Sara Rose, an attorney at the American Civil Liberties Union of Pennsylvania, said she was surprised by the district attorney's decision to appeal what is seemingly a clear-cut interpretation of the Sunshine Act.

"I think that is totally outrageous and unconstitutional. People have a right to speak at regularly scheduled public meetings, which include both agenda and business meetings," Ms. Rose said.

But Mr. Cambest contends that the practice in Blawnox has long been established and even though borough officials tolerated Ms. Albright at 'business' public meetings, they would not countenance her attempt to speak at an agenda-only public meeting.

"We believe she had no right to speak [at the agenda meeting]," said Mr. Cambest.

Soon after the October 2008 incident, Mr. Cambest sent letters to Ms. Albright, Ms. Miller and two other Blawnox residents -- Georgia Petrus and Laura Reif -- warning them that if they continued "the type of conduct that was exhibited by Ms. Albright," the borough will "have no other recourse but to ban you from attendance at any Borough Agenda or Regular Council Meeting."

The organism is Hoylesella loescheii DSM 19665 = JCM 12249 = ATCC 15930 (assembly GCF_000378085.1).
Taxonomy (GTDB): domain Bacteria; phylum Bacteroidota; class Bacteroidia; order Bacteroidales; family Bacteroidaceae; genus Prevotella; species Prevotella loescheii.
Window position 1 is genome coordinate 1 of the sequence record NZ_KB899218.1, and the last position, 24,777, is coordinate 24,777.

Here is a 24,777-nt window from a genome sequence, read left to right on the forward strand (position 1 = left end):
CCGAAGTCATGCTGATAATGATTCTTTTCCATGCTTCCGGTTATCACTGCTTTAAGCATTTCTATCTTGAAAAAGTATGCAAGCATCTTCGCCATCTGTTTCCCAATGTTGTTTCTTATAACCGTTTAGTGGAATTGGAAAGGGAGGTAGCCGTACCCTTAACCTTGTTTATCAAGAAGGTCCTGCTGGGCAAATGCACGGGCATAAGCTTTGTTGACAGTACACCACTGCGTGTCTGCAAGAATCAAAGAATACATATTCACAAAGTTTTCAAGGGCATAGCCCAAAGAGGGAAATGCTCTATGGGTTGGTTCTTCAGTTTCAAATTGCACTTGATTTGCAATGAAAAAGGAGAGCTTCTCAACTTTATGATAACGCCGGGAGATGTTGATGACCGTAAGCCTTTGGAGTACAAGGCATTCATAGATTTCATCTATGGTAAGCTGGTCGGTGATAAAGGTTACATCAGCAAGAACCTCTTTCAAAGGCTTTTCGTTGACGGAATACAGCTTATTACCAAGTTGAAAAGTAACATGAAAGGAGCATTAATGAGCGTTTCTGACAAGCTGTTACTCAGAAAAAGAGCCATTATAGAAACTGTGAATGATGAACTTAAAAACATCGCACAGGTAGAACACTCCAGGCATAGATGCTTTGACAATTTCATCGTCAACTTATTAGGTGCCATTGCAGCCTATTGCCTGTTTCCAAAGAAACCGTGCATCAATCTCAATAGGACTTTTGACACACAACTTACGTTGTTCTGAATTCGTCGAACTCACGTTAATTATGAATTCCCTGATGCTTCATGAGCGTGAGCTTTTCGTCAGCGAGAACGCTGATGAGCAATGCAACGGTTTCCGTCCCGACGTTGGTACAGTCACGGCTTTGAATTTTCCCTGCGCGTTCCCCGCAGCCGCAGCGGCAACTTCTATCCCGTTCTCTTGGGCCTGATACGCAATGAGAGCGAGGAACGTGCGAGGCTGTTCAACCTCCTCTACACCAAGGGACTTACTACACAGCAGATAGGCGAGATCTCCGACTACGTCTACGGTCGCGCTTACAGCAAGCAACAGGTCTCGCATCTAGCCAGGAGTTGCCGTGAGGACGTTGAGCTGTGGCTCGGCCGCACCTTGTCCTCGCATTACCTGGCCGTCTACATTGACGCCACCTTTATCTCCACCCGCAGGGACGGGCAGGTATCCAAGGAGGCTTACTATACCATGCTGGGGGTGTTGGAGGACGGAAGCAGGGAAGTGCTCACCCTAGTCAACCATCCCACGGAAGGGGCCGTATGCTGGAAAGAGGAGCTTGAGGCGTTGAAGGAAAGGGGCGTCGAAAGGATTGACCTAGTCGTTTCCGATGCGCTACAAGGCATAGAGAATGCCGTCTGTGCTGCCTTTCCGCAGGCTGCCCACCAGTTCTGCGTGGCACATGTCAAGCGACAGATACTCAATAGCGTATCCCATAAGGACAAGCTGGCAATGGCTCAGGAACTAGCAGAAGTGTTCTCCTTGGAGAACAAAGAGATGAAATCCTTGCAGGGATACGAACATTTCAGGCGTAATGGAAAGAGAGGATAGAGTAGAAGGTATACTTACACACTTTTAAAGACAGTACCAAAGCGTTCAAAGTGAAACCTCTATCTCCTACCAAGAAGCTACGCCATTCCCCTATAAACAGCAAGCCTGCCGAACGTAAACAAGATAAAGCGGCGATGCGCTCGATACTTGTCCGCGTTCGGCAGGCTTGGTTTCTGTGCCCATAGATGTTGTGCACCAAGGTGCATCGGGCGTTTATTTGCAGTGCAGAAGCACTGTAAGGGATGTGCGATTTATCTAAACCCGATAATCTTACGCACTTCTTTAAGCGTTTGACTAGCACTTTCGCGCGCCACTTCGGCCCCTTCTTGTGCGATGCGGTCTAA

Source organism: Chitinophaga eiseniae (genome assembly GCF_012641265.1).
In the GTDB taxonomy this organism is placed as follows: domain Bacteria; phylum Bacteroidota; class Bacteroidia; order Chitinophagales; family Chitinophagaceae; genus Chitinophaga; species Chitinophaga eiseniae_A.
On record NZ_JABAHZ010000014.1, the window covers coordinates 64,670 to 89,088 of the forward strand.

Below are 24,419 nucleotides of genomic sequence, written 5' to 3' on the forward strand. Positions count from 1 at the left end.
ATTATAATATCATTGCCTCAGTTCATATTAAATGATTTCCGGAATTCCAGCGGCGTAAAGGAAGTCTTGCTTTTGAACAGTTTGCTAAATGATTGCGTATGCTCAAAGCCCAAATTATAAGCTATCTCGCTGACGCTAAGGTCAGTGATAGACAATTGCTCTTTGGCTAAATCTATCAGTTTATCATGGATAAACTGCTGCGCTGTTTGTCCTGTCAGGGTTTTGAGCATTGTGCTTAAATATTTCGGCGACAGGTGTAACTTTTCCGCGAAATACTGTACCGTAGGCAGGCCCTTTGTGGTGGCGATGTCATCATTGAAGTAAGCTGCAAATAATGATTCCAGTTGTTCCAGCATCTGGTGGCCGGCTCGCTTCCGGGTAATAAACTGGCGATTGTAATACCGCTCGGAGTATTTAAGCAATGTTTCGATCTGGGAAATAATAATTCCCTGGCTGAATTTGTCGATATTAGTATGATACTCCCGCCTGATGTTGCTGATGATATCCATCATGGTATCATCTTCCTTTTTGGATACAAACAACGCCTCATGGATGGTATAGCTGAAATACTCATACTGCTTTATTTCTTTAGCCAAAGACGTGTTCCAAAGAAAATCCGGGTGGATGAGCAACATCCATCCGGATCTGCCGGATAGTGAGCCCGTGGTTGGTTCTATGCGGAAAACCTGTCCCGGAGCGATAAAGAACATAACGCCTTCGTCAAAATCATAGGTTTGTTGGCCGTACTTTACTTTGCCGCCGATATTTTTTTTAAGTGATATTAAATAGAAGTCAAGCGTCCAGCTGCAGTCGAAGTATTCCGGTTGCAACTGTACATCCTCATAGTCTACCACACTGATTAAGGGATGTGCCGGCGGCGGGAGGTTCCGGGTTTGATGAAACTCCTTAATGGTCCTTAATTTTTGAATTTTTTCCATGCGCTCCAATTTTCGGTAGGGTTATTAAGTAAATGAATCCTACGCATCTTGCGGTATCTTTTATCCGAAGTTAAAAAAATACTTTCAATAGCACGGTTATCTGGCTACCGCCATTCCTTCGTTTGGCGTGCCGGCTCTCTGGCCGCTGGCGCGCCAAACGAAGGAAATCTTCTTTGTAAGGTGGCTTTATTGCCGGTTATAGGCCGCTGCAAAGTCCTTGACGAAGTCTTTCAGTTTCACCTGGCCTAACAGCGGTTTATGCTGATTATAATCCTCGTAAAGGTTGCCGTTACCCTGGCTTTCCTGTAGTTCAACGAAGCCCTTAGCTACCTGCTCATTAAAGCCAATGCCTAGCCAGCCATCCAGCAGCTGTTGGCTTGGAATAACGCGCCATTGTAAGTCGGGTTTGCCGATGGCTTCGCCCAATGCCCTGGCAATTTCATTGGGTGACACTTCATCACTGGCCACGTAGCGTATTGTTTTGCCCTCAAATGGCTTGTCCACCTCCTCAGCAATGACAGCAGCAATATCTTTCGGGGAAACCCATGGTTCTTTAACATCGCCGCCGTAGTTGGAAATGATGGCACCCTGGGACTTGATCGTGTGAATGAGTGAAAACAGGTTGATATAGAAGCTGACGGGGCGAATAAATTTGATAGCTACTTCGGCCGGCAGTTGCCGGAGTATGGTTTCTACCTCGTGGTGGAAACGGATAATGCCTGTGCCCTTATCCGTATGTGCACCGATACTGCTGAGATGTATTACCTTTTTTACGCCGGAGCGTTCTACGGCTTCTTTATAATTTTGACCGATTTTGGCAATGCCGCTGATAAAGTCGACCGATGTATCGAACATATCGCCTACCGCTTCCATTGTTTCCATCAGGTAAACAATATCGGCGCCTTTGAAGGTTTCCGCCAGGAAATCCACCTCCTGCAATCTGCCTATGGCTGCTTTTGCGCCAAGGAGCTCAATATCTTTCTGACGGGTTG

But by both the ACLU and Judge Bigley's interpretation of the Sunshine Act, it seems that Blawnox and municipalities with similar public comment requirements may be regularly violating provisions of the Sunshine Act.

In Ross, for example, the nine-member panel of commissioners regularly holds workshop or committee-of-the-whole meetings on the first and third Monday of each month where they discuss municipality agenda items but the public is not permitted to speak.

At board meetings of the Pittsburgh Public Schools, public comment is not permitted at the agenda-review or legislative meetings.

However, the board holds at least one public hearing a month, and city residents are free to speak on any matter they wish. There, they can talk about the board's agenda items, personal reflections or national policy matters.

Pittsburgh schools Solicitor Ira Weiss said the school district's arrangement pre-dates the Sunshine Act and as such, it was allowed to continue. And what is more, Mr. Weiss said, the Sunshine Act was never meant to give the public a chance to speak at every public meeting.

"In all my many years of doing this, I understand the Sunshine Act to give people a reasonable opportunity to comment on affairs before any action is taken. It means the public has a right to comment at public meetings where a vote is taken, " Mr. Weiss said. "Not every public meeting."


Karamagi Rujumba can be reached at krujumba@post-gazette.com or 412-263-1719.